Posted: Sep 2, 2014 2:57 PM by Courtney Kiley, KOMU 8 Reporter
Updated: Sep 2, 2014 7:13 PM
COLUMBIA - A Columbia family is still cleaning up after flooding displaced them from their home late Monday night.
Tiffany Cummings says she woke up to use the restroom around 11 p.m. and felt water around her feet. She looked down to see water hitting the tops of her feet, just below the ankle.
Flash flooding caused water to enter through windows in the master bedroom of her basement apartment and spread to the bathroom, a second bedroom and into part of the kitchen.
Out front of the home in the parking lot, the Hinkson creek crept up around 10 feet and was closing in on cars.
"I was knocking on my neighbors doors telling them to move their cars," said Cummings.
Cummings reached out to the fire department who came and checked the home for any water near electrical sources.
The fire department reached out to the Red Cross to assist the family. The Red Cross put Cummings, her sister and two children in a motel for the night and provided money for food.
Fans have been set up throughout the apartment to dry out the water.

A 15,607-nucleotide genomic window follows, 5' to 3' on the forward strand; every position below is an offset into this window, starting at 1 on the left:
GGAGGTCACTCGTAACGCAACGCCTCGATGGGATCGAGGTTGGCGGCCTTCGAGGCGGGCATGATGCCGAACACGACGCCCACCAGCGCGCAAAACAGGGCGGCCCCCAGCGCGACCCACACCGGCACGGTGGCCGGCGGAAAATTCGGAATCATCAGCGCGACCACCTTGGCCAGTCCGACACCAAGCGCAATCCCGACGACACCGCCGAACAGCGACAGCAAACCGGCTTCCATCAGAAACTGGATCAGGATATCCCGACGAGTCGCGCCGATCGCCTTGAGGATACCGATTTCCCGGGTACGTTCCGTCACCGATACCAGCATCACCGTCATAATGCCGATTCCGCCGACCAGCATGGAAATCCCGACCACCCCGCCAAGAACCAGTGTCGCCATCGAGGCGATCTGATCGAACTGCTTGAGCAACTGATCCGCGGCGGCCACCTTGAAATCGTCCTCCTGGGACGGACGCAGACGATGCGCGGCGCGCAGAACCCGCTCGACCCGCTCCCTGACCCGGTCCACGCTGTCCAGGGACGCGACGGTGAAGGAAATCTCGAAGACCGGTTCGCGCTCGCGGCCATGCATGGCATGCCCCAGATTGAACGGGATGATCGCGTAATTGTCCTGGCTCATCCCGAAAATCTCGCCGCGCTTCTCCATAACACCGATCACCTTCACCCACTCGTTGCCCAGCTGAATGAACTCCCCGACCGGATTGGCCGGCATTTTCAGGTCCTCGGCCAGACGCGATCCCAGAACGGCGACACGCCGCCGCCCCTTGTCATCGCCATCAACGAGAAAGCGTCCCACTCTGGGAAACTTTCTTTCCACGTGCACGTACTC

Cummings says the family will return to the apartment Wednesday. She will use air mattresses until she can replace the beds damaged by the water.
Officials from the Red Cross say it will be a group effort to help the Cummings family get back on their feet.
"Here in Columbia it's Love Inc. and Volunteer Action Center and so on, lots and lots of groups work together to try to help people in need," said Kath Mayne, a Red Cross Disaster Specialist.
The Red Cross says it will remain in contact with the Cummings family for the next few months to make sure the move back in goes smoothly.
Cummings encourages other to donate household items to the Red Cross because you never expect to need its help.
"I didn't want to take their assistance because I've never need assistance before like that," Cummings said. She says she is so thankful for the help the Red Cross was able to provide.
Cummings says she hopes there is no more rain on the horizon. "It normally looks like a creek, but right now it looks like a river," said Cummings.